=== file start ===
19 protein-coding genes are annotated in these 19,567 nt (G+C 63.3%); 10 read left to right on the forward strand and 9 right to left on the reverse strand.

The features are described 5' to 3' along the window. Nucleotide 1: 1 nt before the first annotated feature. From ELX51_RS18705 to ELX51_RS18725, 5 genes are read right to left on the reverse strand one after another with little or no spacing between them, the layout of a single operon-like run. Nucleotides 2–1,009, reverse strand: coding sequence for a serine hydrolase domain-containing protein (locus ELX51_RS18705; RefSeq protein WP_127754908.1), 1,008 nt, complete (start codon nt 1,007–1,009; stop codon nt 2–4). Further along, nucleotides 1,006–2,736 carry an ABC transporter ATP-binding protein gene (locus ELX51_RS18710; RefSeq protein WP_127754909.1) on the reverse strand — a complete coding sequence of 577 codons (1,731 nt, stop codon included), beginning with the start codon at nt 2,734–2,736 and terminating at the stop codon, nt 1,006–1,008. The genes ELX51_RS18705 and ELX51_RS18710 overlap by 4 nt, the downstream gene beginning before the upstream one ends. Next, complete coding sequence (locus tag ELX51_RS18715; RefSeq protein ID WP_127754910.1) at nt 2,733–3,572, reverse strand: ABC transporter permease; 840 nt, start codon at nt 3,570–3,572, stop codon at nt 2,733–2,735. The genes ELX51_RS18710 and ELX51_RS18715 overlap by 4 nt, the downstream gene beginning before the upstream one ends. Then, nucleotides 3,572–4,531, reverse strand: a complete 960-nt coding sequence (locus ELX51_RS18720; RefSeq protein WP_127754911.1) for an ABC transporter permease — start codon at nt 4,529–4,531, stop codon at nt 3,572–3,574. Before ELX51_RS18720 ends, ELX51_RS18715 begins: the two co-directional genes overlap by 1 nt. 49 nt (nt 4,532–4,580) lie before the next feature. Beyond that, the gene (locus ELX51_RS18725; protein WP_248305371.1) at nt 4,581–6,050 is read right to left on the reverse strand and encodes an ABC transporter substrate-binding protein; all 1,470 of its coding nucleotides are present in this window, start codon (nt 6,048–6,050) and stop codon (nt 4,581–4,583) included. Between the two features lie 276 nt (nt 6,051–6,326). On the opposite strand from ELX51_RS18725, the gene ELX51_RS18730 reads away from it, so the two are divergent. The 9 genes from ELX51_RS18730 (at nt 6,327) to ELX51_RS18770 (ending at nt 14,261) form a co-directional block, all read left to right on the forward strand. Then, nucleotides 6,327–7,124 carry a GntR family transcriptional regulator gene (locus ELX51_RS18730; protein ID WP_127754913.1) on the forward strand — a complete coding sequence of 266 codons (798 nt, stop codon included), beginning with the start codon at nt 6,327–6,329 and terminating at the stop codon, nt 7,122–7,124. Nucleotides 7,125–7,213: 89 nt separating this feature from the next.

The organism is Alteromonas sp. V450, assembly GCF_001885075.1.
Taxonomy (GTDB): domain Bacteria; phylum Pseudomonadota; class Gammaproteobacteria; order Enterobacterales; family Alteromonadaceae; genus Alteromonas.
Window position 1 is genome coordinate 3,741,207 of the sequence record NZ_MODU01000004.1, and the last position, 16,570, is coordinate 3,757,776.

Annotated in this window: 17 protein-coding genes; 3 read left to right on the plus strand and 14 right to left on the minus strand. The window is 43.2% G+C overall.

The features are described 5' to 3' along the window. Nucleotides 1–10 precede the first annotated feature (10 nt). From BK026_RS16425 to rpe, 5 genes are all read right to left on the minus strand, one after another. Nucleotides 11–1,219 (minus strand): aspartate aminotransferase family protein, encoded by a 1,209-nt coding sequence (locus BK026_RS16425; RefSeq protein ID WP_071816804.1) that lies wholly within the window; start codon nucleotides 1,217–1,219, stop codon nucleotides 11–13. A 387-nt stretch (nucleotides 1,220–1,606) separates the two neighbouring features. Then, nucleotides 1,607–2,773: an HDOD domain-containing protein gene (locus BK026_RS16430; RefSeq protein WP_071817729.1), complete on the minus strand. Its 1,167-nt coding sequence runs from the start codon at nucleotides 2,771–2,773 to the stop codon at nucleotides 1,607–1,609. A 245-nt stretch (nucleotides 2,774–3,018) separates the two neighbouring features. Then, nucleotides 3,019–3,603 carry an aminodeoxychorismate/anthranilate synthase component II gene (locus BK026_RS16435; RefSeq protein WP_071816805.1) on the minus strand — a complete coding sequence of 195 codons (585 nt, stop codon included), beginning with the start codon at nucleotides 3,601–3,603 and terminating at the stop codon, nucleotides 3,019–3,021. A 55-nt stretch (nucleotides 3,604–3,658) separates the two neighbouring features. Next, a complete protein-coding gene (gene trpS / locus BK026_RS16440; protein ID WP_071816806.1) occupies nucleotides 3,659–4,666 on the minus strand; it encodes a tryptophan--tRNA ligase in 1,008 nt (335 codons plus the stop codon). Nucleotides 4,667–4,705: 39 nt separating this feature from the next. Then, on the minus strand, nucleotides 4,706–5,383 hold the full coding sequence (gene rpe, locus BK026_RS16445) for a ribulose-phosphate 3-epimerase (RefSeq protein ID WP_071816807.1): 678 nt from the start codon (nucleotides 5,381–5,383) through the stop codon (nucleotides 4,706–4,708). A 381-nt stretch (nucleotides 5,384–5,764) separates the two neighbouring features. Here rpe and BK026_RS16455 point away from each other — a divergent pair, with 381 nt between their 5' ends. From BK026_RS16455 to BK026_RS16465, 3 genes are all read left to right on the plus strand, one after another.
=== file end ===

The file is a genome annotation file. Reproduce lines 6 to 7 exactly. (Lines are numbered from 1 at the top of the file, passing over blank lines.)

Annotated in this window: 17 protein-coding genes; 3 read left to right on the plus strand and 14 right to left on the minus strand. The window is 43.2% G+C overall.

The features are described 5' to 3' along the window. Nucleotides 1–10 precede the first annotated feature (10 nt). From BK026_RS16425 to rpe, 5 genes are all read right to left on the minus strand, one after another. Nucleotides 11–1,219 (minus strand): aspartate aminotransferase family protein, encoded by a 1,209-nt coding sequence (locus BK026_RS16425; RefSeq protein ID WP_071816804.1) that lies wholly within the window; start codon nucleotides 1,217–1,219, stop codon nucleotides 11–13. A 387-nt stretch (nucleotides 1,220–1,606) separates the two neighbouring features. Then, nucleotides 1,607–2,773: an HDOD domain-containing protein gene (locus BK026_RS16430; RefSeq protein WP_071817729.1), complete on the minus strand. Its 1,167-nt coding sequence runs from the start codon at nucleotides 2,771–2,773 to the stop codon at nucleotides 1,607–1,609. A 245-nt stretch (nucleotides 2,774–3,018) separates the two neighbouring features. Then, nucleotides 3,019–3,603 carry an aminodeoxychorismate/anthranilate synthase component II gene (locus BK026_RS16435; RefSeq protein WP_071816805.1) on the minus strand — a complete coding sequence of 195 codons (585 nt, stop codon included), beginning with the start codon at nucleotides 3,601–3,603 and terminating at the stop codon, nucleotides 3,019–3,021. A 55-nt stretch (nucleotides 3,604–3,658) separates the two neighbouring features. Next, a complete protein-coding gene (gene trpS / locus BK026_RS16440; protein ID WP_071816806.1) occupies nucleotides 3,659–4,666 on the minus strand; it encodes a tryptophan--tRNA ligase in 1,008 nt (335 codons plus the stop codon). Nucleotides 4,667–4,705: 39 nt separating this feature from the next. Then, on the minus strand, nucleotides 4,706–5,383 hold the full coding sequence (gene rpe, locus BK026_RS16445) for a ribulose-phosphate 3-epimerase (RefSeq protein ID WP_071816807.1): 678 nt from the start codon (nucleotides 5,381–5,383) through the stop codon (nucleotides 4,706–4,708). A 381-nt stretch (nucleotides 5,384–5,764) separates the two neighbouring features. Here rpe and BK026_RS16455 point away from each other — a divergent pair, with 381 nt between their 5' ends. From BK026_RS16455 to BK026_RS16465, 3 genes are all read left to right on the plus strand, one after another.